Up to six players are allowed on the ice at a time with a coach. Tavares described the slice of normalcy as “a breath of fresh air” even as others around the league opted to stay home and skate on their own.

“I’m not sure exactly how much you can do together out there to get a whole lot out of it,” Montreal captain Shea Weber said. “Who really knows, to be honest with you. There’s so many uncertainties with everything that’s going on, with everything that might be going forward here.”

Now that there’s a July 10 date to start camps, there could soon be a flood of players lacing up their skates and returning to their home cities. Canada requires anyone entering the country to quarantine for two weeks, and the Centers for Disease Control and Prevention recommends the same for those returning to the U.S.

Commissioner Gary Bettman said 17% of players are overseas. Many are in Sweden and, as a result, have been able to skate for several weeks.

“If a player went back to Finland and he’s been training and ready to go and he comes back to Nashville and he has to sit at home for 14 days, that kind of defeated the whole purpose of going home in the first place,” Poile said.

Copp said recently from Michigan he was considering relocating to Florida to get his skating legs back but would try to wait out Canada’s quarantine before trying to get back to the Jets’ facility.

“I need to be on the ice,” Copp said. “We are building up right now. I’ve been training off the ice and I feel like going back and sitting in my apartment for two straight weeks in Winnipeg is not going to be good for me, mentally or physically.”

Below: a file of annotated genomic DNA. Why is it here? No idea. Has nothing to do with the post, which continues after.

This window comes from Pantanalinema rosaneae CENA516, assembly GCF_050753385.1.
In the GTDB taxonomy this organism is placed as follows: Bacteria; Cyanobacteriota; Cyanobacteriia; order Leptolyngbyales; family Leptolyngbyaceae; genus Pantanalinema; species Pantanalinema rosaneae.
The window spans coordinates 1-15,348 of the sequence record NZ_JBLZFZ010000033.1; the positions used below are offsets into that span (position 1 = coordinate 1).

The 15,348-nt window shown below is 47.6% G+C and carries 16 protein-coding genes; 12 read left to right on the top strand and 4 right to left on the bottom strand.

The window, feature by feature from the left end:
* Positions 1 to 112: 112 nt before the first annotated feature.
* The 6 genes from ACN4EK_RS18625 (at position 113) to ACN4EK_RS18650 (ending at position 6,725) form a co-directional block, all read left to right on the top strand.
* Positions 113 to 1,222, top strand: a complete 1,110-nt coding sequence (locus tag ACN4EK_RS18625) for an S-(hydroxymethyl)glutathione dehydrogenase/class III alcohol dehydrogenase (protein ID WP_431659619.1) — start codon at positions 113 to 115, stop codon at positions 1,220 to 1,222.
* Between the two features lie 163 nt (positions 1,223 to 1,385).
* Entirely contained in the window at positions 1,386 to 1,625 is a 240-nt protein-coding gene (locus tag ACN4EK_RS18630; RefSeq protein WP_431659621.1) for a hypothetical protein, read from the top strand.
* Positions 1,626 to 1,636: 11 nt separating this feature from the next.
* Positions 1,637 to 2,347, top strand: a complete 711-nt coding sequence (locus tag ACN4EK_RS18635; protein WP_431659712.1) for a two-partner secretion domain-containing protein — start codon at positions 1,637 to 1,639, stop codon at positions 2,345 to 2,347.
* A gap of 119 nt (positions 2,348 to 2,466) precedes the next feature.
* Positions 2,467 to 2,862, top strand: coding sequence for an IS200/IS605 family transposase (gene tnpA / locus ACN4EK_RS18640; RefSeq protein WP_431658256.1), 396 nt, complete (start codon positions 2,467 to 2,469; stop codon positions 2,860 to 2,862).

NHL Awards: Bobby Ryan, Oskar Lindblom among 2020 Masterton nominees

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Now that the 2019-20 NHL regular season is officially over, it’s awards season.

Members of the Professional Hockey Writers Association were sent their ballots for the Hart, Norris, Calder, Lady Byng, and Selke Trophies, as well as the the NHL All-Star and All-Rookie Teams on Monday. (General managers vote for the Vezina Trophy and the NHL Broadcasters’ Association votes on the Jack Adams Award.)

The finalists and results will be announced at some point this summer on a date to be determined by the NHL.

On Monday, the PHWA announced the 31 nominees for the 2020 Bill Masterton Memorial Trophy. The award is given to the players “who best exemplifies the qualities of perseverance, sportsmanship, and dedication to hockey.”

The 31 nominees are selected by each PHWA chapter.

Anaheim Ducks: Ryan Miller
Arizona Coyotes: Conor Garland
Boston Bruins: Kevan Miller
Buffalo Sabres: Curtis Lazar
Calgary Flames: Mark Giordano
Carolina Hurricanes: James Reimer
Chicago Blackhawks: Corey Crawford
Colorado Avalanche: Ryan Graves
Columbus Blue Jackets: Nathan Gerbe
Dallas Stars: Stephen Johns
Detroit Red Wings: Robby Fabbri
Edmonton Oilers: Connor McDavid
Florida Panthers: Noel Acciari
Los Angeles Kings: Jonathan Quick
Minnesota Wild: Alex Stalock
Montreal Canadiens: Shea Weber
Nashville Predators: Jarred Tinordi
New Jersey Devils: Travis Zajac
New York Islanders: Thomas Hickey